Perspectives in the Creative Arts
A menu of three-hour courses to be taken from the first year
- To develop cognitive and affective appreciation for the process
and products of artistic creation.
- To participate actively in the creation of an artistic
- To reflect on the nature and sources of aesthetic value.
- To develop habits of participation in artistic and cultural
events that will lead to lifelong engagement within the creative
Six years ago, at the Center for Faith and Vocation
Workshop, Dr. Deb Skinner and Gautam Rao discovered they had
"mutual interest in each other's disciplines," Skinner recounts,
"and vowed to find a way to explore the relationship between
marketing and art." The result is Aesthetics and Design, a
course built on the premise that art is everywhere but few people
acknowledge it in the form of everyday practical objects. "From an
academic perspective, it's very satisfying to hear students report
that they never realized the role that art/design/aesthetics play
in the development of products and communications," Skinner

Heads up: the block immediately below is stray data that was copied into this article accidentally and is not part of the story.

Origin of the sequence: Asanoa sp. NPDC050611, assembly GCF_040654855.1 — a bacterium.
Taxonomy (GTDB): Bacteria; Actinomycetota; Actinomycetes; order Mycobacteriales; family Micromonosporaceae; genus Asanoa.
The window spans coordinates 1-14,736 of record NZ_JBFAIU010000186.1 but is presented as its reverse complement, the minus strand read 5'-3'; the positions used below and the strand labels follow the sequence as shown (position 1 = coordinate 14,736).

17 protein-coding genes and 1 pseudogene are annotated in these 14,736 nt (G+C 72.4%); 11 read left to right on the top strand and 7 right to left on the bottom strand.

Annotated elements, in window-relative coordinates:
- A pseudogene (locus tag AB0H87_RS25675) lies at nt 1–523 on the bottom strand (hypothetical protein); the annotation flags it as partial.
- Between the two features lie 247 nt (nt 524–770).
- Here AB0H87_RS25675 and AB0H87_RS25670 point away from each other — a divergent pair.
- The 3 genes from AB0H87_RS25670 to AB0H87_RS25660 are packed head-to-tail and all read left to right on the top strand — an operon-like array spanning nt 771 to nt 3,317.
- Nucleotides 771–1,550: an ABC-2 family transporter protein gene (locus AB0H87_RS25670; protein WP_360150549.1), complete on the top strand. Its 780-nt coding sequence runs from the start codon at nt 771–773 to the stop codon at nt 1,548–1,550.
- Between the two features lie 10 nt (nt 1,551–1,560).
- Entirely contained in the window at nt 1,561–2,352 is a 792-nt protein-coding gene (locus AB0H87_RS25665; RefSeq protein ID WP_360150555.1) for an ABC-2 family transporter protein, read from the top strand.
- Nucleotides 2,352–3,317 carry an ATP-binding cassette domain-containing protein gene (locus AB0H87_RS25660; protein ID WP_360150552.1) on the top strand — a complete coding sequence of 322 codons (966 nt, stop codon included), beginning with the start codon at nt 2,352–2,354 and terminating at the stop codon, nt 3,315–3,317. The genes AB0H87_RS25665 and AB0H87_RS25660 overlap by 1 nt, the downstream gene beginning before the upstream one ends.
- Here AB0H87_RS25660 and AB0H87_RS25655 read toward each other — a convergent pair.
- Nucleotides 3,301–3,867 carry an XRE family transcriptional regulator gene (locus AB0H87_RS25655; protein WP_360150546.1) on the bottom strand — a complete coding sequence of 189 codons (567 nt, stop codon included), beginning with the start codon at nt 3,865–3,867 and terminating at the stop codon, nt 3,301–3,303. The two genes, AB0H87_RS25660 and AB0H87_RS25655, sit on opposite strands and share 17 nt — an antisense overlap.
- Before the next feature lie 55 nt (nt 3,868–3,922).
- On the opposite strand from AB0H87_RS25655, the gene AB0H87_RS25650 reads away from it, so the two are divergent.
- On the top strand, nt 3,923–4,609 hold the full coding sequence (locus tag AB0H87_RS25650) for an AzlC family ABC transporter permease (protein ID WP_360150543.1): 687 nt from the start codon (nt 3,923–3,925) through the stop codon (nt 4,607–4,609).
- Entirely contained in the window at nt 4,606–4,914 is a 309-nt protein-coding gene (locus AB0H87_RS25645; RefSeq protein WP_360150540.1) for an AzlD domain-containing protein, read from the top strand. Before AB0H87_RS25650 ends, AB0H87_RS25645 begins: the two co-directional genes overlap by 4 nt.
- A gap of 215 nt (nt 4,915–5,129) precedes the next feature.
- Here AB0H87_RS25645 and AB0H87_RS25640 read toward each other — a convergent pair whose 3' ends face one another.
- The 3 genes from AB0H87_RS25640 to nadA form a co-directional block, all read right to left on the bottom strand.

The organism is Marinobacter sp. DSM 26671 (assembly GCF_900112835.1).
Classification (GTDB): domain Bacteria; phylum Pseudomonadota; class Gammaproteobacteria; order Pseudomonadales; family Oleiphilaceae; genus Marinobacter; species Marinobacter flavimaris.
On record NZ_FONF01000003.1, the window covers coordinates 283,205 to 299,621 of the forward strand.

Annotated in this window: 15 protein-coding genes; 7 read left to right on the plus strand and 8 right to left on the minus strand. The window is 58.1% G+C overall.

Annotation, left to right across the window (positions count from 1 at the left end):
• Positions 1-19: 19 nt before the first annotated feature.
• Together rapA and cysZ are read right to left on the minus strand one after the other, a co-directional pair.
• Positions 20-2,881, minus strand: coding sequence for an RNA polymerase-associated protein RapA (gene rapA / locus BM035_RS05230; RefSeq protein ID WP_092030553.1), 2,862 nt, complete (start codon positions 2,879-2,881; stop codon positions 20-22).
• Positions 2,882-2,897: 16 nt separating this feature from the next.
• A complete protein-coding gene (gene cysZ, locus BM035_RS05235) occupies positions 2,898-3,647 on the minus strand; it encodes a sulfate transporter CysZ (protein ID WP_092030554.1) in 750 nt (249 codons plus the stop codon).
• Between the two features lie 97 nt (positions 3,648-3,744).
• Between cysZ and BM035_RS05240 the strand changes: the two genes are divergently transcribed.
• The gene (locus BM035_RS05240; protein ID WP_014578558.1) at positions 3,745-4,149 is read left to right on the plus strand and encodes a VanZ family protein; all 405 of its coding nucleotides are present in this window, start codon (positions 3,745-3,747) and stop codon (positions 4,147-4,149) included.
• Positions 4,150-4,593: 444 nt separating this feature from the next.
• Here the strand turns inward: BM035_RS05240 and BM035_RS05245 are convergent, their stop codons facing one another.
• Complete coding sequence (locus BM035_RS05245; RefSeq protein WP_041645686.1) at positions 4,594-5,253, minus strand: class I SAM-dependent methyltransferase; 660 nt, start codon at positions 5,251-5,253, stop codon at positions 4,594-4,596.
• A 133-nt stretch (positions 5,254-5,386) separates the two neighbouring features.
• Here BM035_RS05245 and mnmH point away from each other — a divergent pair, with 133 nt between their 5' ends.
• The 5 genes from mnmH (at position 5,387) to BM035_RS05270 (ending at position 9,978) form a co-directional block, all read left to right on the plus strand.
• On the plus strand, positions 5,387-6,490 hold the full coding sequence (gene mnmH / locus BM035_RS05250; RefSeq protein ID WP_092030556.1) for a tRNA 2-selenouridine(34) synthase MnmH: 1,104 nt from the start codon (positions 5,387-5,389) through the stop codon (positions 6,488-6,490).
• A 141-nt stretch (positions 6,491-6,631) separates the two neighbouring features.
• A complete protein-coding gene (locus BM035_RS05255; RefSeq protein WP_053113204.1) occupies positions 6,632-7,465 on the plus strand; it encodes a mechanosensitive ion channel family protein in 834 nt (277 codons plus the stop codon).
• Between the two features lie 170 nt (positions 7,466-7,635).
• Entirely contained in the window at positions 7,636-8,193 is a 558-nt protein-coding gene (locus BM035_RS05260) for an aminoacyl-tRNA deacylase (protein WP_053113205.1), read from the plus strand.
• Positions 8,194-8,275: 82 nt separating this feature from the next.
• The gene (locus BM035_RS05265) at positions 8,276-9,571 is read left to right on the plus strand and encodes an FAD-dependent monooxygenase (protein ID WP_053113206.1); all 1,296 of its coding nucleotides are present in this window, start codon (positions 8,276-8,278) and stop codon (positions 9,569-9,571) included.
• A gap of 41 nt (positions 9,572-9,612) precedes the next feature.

explains. The course "pushes them to see the world a little
differently, whether it's the wonder of the IMA just down the
street or the hidden talent they have for creating art."
Susan McGuire would agree about the importance of pushing
students to think differently about their world. In Latin
Dance, African Roots, students are introduced to the national
dances of Cuba, Brazil, Argentina and Peru through dance workshops
taught by professionals from the Indianapolis community.
Along the way, students discover the influence of indigenous
cultures, colonization, and the Atlantic slave trade on the
development of dances such as Samba, Rumba, Tango, and Capoeira.
"These dances carry great meaning in their respective cultures,"
McGuire offers, "fostering a sense of community and identity.
These people 'dance with belief'." Exposure to international
dance is vital, McGuire believes, "as students graduate into an
increasingly global society, any encounter that they have with
people from other cultures beforehand is immensely